Pubdate: Tue, 07 Nov 2017
Source: Expositor, The (CN ON)
Copyright: 2017 Brantford Expositor
Author: Vincent Ball
Page: A3


Mayor Chris Friel says he isn't surprised that Brantford is not among
the first Ontario cities selected to have legal marijuana stores by
next July.

"All of the cities on the list have had problems with illegal
dispensaries," Friel said Monday.

"I could have told you which cities would be on the list before it was
released by the LCBO," he said,

"The provincial government wants to target those communities and it's
also looking to maximize profit."

Last February, Brantford police twice raided a Cannabis Culture outlet
on Colborne Street West. But the mayor said, unlike some other
municipalities, Brantford hasn't had problems with illegal
dispensaries because the city acted to ban them.

"We took a proactive approach and banned them to avoid

The Liquor Control Board of Ontario last week named the first 14
cities to have legal marijuana stores by next July. The stores will be
in Barrie, Brampton, Hamilton, Kingston, Kitchener, London,
Mississauga, Ottawa, Sault Ste. Marie, Sudbury, Thunder Bay, Toronto,
Vaughan and Windsor.

The province said it will identify more locations for its first batch
of 40 stores but noted that all consumers will be able to access
cannabis through an online retail website.

The province has plans to set up about 150 standalone cannabis stores
by 2020.

When were announced, Taras Natyshak, the Ontario NDP community safety
and corrections critic, criticized the province's cannabis bill,
calling it a "really disappointing package" that left people with more
questions than answers.

"Forty retail locations cannot possibly serve the demand in a province
the size of Ontario," Natyshak said. "By failing to locate retail
outlets in places like Niagara, Brantford, Peterborough, Cornwall,
Sarnia, and North Bay and leaving large communities like Toronto,
Hamilton and Ottawa underserved, it's clear that (Premier) Kathleen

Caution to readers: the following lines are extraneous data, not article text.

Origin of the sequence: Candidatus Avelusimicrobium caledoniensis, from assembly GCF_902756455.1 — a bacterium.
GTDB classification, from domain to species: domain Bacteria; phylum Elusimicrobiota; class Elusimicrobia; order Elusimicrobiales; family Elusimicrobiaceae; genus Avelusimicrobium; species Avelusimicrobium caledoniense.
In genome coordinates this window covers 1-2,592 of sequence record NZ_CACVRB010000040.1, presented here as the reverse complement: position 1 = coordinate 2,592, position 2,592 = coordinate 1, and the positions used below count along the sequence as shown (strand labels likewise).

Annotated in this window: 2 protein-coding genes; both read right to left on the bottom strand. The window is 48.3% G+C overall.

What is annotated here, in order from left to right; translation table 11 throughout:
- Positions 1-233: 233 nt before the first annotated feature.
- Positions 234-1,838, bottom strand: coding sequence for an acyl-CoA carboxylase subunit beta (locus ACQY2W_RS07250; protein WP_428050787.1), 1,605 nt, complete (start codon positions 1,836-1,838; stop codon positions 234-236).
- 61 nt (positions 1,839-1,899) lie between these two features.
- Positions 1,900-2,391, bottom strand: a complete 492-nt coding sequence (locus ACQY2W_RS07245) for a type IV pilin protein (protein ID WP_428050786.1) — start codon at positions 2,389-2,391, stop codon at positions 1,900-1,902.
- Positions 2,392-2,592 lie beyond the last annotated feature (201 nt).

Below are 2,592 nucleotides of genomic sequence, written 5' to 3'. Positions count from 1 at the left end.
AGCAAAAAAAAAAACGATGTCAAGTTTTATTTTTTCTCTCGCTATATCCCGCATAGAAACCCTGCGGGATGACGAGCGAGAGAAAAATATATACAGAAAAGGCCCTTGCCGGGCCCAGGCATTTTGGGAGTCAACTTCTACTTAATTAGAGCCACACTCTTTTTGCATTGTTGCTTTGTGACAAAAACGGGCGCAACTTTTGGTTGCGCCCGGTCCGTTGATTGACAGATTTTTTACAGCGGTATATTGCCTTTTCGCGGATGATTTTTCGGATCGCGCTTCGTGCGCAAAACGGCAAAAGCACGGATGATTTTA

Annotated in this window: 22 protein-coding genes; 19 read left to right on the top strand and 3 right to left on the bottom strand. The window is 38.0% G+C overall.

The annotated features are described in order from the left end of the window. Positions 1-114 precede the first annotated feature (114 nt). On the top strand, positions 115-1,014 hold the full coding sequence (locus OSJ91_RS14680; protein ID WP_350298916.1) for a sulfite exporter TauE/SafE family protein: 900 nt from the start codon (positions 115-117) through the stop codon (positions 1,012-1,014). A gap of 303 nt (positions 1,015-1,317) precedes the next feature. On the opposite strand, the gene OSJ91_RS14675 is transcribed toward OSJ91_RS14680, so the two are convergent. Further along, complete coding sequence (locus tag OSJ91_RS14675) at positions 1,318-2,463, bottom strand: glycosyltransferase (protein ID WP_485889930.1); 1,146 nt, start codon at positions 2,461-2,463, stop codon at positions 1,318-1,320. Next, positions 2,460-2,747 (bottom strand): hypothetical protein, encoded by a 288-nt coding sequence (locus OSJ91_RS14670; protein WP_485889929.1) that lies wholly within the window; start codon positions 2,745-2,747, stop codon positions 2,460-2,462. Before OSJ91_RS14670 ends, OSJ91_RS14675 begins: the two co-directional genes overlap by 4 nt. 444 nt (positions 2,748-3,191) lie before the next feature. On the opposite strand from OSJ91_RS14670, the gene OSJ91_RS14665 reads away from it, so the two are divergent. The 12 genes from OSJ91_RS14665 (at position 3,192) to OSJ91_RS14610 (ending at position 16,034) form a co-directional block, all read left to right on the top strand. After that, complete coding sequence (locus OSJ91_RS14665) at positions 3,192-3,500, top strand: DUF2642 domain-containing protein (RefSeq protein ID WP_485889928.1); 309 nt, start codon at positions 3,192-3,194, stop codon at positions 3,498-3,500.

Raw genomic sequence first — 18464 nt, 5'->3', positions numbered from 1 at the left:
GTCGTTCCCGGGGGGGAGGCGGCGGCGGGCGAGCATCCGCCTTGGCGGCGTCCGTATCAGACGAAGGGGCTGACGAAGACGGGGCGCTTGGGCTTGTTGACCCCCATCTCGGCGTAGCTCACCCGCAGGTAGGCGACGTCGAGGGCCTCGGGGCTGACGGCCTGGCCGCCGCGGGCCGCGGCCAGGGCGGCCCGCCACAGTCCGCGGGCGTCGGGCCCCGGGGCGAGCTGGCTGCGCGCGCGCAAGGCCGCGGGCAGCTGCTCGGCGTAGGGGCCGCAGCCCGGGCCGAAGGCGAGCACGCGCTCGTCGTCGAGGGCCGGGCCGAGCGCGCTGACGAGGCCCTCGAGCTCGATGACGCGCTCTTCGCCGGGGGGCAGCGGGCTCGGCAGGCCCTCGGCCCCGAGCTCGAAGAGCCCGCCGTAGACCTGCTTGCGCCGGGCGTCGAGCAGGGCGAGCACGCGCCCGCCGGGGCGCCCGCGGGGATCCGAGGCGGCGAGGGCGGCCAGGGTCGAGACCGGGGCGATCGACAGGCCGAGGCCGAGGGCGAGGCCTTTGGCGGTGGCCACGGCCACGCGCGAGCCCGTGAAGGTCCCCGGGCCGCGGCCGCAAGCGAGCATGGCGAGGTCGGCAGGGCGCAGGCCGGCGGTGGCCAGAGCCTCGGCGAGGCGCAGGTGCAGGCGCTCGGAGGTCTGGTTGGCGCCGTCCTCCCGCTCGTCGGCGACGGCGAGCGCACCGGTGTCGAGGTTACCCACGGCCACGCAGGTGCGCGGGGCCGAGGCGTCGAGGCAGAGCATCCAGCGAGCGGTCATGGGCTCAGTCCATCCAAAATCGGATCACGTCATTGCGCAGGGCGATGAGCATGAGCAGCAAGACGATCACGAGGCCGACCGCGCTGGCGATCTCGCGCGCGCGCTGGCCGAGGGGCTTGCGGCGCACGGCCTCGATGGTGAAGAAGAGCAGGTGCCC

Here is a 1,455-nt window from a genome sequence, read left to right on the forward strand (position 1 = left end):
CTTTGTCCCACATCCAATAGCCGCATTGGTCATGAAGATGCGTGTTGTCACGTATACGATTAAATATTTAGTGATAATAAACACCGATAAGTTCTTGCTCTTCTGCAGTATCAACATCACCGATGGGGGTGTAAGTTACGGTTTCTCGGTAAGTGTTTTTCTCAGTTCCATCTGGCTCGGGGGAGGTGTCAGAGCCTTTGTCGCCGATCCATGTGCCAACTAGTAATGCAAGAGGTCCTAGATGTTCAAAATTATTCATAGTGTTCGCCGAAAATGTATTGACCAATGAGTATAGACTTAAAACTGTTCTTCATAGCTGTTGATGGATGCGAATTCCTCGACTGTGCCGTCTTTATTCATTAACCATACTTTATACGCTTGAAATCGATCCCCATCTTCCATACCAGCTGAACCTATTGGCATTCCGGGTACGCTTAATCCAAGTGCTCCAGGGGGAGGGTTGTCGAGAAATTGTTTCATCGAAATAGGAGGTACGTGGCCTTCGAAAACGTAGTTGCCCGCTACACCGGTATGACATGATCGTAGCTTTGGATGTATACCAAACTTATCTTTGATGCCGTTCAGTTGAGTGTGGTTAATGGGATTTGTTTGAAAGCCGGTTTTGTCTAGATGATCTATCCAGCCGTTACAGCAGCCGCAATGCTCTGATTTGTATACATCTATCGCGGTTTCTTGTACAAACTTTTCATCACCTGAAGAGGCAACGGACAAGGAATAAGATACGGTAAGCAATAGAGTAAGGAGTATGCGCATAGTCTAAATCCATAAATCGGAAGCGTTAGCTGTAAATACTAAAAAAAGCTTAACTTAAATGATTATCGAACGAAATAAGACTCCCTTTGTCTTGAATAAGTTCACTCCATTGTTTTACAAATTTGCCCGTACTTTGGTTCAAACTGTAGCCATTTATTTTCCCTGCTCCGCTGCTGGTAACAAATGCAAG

Wynne doesn't get it.

"By severely restricting retail access to cannabis, her plan won't put
a dent in organized crime or stop the flow of unregulated cannabis to
the market."

He said that last week's announcement also makes obvious that the
province has again failed to property consult municipalities.

Friel agreed that the provincial government is moving ahead without
talking with municipalities. And so far it has failed to follow
through on a promised educational program, he said.

"Where is the public consultation and where is the educational

Friel, chair of the Association of Municipalities of Ontario task
force on marijuanalegislation, said the province's plan won't stop the
flow of unregulated pot on the black market.

The mayor has been critical of the province's handling of marijuana
legalization. By handing over the sale and distribution of cannabis to
the LCBO, the province failed to consider opportunities for
entrepreneurs and small business, he said.

The LCBO has said that its representatives, along with staff from the
Ontario Ministry of Finance, will meet with the 14 municipalities in
the coming weeks to determine locations of marijuana stores.

Municipal leaders recently received a note from Finance Minister
Charles Sousa saying the government is trying to achieve the right
geographic distribution across the province and to reduce the number
of illegal marijuana dispensaries that have opened since the federal
government announced it will legalize marijuana by next July.

"Our proposed approach is to build on the expertise and back office
capabilities of the LCBO to set up the Crown corporation," Sousa said.
"Our priority is to reduce the illegal market by building on our
strengths to create an efficient and secure system for people across
the province."

He said that the public also will be notified about the proposed store
locations and will be asked to provide feedback directly to the LCBO.
None of the retail stores will be located near schools, Sousa said.

Ontario was the first province to announce a detailed plan to sell and
distribute recreational marijuana and will set the legal age to
purchase it at 19.

The federal government introduced legislation in April with a goal of
legalizing and regulating the use of recreational pot by July 1, 2018,
but left it up to individual provinces to design their own
distribution system and usage regulations.

Consumption of legal weed will not be allowed in public spaces or
workplaces and should be confined to private residences, the province
has said.

Ottawa has introduced its marijuana legislation, which contains new
penalties for people that are convicted of illegally selling or
distributing cannabis, including fines of up to $250,000 and/or jail
of up to two years less a day. For every day those people or
businesses continue to sell marijuana after being convicted the first
time, they will be subject to further fines of up to $100,000 and
$500,000, respectively.

Ontario Attorney General Yasir Naqvi said the government will clamp
down on illegal distribution channels.

"We are going to work very hard towards that," he said. "We have put
very strict penalties in that regards .... We feel very comfortable
that the regime that we will put in place will be a significant
deterrent for these illegal businesses."

- - With files from Canadian Press
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